By Jason Fordney
FERC last week approved Pacific Gas and Electric’s request to recover from its customers a portion of the costs of a $1.8 billion package of planned transmission improvements if the company is forced to abandon construction for reasons beyond its control.
The commission approved abandonment cost recovery for only some of the substation improvements and transmission lines that PG&E plans to construct (EL16-47). It also ruled that the utility is eligible for a 50-basis-point adder to its base return on equity as an incentive because the improvements are part of a regional transmission planning process.
The California Public Utilities Commission objected to PG&E’s proposals, saying the company had not demonstrated the improvements would relieve congestion and had not provided enough information on the scope of the projects. PG&E was not transparent about cost control, projects costs had escalated since CAISO’s approval and the utility had failed to quantify the possible abandoned plant cost to ratepayers, the PUC argued.
The PUC also contended that PG&E failed to disclose in CAISO’s competitive solicitation process that it intended to seek from FERC incentive rate treatment for the projects.
The Sacramento Municipal Utility District, Transmission Agency of Northern California and the Six Cities group also protested the incentives.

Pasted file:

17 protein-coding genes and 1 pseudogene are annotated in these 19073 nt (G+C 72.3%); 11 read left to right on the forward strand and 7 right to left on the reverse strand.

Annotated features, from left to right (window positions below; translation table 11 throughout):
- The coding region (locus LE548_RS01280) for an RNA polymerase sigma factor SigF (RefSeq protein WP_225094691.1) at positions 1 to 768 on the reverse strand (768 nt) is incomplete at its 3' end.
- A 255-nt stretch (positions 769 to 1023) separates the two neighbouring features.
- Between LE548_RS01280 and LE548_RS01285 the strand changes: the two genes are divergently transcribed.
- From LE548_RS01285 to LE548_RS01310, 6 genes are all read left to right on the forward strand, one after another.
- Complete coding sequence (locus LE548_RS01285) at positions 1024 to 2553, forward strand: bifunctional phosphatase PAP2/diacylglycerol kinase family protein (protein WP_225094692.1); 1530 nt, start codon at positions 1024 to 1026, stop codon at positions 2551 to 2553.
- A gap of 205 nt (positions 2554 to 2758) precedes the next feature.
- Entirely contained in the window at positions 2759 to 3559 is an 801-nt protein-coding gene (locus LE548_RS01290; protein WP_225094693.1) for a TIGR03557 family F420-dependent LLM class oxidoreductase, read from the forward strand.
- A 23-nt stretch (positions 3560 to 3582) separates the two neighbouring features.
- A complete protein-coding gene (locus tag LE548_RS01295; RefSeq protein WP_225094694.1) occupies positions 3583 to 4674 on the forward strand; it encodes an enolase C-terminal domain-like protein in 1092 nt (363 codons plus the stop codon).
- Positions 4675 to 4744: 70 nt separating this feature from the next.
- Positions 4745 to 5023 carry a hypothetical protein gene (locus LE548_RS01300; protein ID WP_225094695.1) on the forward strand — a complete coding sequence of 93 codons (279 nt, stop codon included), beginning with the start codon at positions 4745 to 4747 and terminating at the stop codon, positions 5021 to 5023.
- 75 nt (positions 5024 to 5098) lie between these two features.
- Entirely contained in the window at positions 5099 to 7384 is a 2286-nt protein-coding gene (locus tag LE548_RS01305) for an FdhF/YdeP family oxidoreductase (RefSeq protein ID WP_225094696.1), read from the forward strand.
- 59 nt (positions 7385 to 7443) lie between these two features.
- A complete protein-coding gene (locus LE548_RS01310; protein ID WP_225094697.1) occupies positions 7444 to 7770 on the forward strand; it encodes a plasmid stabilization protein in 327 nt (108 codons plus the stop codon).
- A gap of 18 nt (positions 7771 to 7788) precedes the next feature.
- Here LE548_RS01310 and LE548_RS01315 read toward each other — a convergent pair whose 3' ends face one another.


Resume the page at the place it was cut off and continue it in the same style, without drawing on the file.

FERC disagreed, saying “the CPUC does not point to any commission order or provision of the CAISO Tariff requiring project sponsors to disclose, in advance, that they intend to seek transmission rate incentives for their respective projects from the commission.”
Public utilities can seek incentive-based rates for projects that preserve reliability or reduce delivered power costs by reducing congestion. To get the incentive and additional profit, PG&E must participate in a regional transmission planning process, which it does through CAISO.
The commission also held that PG&E was entitled to the rebuttable presumption that each of its projects would either increase reliability or reduce congestion because they were approved through CAISO’s FERC-sanctioned transmission planning process.
The projects listed in PG&E’s petition to FERC are the Wheeler Ridge substation; Northern Fresno 115-kV reinforcement; Midway-Andrew 230-kV project; Estrella 230/70-kV substation; Lockeford-Lodi Area 230-kV development; Martin Bus 2-kV bus extension; Oro Loma 70-kV reinforcement; and Spring 230-kV substation.
FERC approved PG&E’s requests for abandoned cost recovery for the Wheeler Ridge, Northern Fresno and Midway-Andrew projects but denied them for the others. The approved projects met FERC’s standard for a “nexus test” based on project scope and regulatory and construction risk because of land acquisition and other factors.
The commissioned also denied the company’s request for recovery of costs incurred up to the point of its March 10, 2016, filing.